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developing a relationship

From: Lisa

Hi Jessica! I am a first time reader of Horse Sense----looked through the archives and read quite a few tempting articles, and have a different kind of issue. I was fortunate enough in my first horse to have found a very best friend. I trusted him implicitly because he was always right! Whenever I questioned his judgement (for example on a winter trail ride he wouldn't go to the right, so when the issue got forced and I made him go to the right, I then found out that there was a tree down blocking the trail, or the time I tried to send him through the stream following after the other horses and he insisted on a different path through it and we came out barely wet while the others shivered after getting too wet, etc.) Guy was my best friend from the ground as well as caring for me in the saddle---his ears were always tuned directly into ME eliminating other "bother". (I wish my husband listened as well or as willingly ;-) Guy will be gone 3 years in February since we had to put him down two weeks before his 48th birthday as he had no muscular strength left to hold himself up. He was the truest friend and best horse possible and will always be missed. My new horse Red (Red Velvet) has come along beautifully in all the training that my husband has put him through :) he stands perfectly still at the mounting stairs, is very safe, dependable and trail smart. I do not have trouble with the riding elationship with Red as he inspires absolutely no fear in me and can be totally trusted. I can not find a way to teach him how to have a relationship from the ground though. By this I mean Guy and I spent hours in each others company enjoyably, comfortably, willingly---we both looked forward to each other. Perhaps we'd walk along in the hay pastures munching grass and talking, or with him standing behind me looking at the pictures in a book I'd be reading to him, that kind of thing. Guy was a wonderful companion. Red is insecure in my presence as I'm not there regularly enough (real life invasion--work and no light left after work [no lighting at barn at night to see him] and just everything else there is that must get done). He is often headshy (prior mistreatment, not from us or the barn we board at) and nervous and VERY CONCERNED about the other horses---he always checks behind him for example if I'm feeding carrots to see if any other horse is coming to steal HIS carrots. Sharing is unknown to him, whether it's carrots or companionship. He seems to have had absolutely no real contact with people or horses before we purchased him. He is understanding the other horses better now as he'll be with them for two years in May. He trusts my husband as Jay instructed him. But when it comes to me he tries incredibly hard to find ways to please me and mostly misses. Here is where the trouble lies! I don't know how to teach him what I like, or if I try as in massage/touch there is never any feedback to find out what he enjoys. Most other horses talk with their ears (forwards for positive, back for negative, etc.) or fairly clear body language and Red never seemed to learn this. He speaks another language from what I'm used to with all the others. We don't communicate well as a result from us speaking separate languages to each other. Another example is scratching---even with people/dogs/other horses if you are scratching them and just missing "the spot" they lean into it to get you to just the right place. He will be frustrated for me not understanding where he's itchy, but again, no feedback in normal ways to acknowledge where he wants me to scratch. I'm at a loss to find ways to "get together" with this horse. He's kind and gentle and very willing to please, and I feel so clueless around him. Can you help me learn how to communicate with a very different kind of horse? I want very much to develop into his friend, and create him into a friend for me!! Thanks!!!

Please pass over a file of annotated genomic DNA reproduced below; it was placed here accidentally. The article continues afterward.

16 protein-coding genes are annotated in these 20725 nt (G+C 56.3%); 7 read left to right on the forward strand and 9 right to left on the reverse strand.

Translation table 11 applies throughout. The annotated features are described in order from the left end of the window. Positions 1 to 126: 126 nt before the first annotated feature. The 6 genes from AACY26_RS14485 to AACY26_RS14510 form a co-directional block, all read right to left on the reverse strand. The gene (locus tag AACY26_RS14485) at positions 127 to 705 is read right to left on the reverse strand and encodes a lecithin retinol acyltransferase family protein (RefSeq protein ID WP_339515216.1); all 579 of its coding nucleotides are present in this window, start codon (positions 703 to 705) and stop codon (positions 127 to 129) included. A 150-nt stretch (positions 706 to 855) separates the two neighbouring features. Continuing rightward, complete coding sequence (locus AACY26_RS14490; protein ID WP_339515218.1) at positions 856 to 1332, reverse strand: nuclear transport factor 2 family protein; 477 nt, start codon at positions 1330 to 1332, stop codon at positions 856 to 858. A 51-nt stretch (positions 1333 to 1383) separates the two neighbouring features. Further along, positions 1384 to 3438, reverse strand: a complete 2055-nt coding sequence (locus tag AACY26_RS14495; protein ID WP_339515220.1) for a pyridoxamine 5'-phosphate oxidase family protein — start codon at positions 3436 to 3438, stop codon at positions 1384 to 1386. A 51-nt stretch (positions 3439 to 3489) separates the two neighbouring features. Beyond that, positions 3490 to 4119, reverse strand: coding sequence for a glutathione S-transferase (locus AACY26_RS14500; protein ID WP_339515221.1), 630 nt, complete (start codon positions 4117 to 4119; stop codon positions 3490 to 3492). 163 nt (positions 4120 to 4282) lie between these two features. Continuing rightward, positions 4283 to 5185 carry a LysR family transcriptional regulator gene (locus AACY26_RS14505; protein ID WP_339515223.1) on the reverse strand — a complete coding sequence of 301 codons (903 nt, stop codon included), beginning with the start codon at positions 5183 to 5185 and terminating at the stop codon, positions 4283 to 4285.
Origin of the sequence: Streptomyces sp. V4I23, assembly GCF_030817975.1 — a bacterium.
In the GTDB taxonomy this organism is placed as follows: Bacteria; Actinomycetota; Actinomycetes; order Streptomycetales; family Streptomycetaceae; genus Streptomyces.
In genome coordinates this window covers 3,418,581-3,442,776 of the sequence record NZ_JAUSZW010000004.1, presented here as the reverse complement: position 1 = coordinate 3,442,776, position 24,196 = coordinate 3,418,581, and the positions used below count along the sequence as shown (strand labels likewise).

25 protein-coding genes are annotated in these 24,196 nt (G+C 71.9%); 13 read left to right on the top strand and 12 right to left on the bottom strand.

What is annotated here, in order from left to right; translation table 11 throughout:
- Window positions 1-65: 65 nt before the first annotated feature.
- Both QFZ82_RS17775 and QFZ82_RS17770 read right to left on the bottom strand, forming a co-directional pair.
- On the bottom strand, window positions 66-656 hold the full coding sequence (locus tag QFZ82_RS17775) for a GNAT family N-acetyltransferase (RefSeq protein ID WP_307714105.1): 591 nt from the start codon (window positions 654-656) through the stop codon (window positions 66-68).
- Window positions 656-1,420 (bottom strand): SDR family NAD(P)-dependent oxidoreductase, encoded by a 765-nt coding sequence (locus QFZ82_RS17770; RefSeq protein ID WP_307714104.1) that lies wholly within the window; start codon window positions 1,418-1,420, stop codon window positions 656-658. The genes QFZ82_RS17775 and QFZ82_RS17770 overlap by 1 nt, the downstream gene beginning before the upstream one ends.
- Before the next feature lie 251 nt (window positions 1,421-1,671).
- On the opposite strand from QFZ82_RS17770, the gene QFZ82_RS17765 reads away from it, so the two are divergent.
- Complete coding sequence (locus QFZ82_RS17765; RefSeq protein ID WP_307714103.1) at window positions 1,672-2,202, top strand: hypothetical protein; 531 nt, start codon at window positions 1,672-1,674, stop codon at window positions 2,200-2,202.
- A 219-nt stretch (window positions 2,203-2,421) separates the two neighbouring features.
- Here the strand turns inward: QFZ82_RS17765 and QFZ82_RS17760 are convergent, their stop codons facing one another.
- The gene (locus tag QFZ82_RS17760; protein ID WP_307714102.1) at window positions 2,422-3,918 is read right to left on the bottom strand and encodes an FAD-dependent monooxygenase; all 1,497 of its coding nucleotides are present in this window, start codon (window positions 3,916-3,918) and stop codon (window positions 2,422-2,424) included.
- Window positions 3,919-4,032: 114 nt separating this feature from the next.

Lisa


Hi Lisa! Welcome to horse-sense. Your new horse sounds interesting -- he obviously wants to please you, and that's always a very good sign. He's awake and aware, although he is carrying some baggage -- but then, what horse isn't?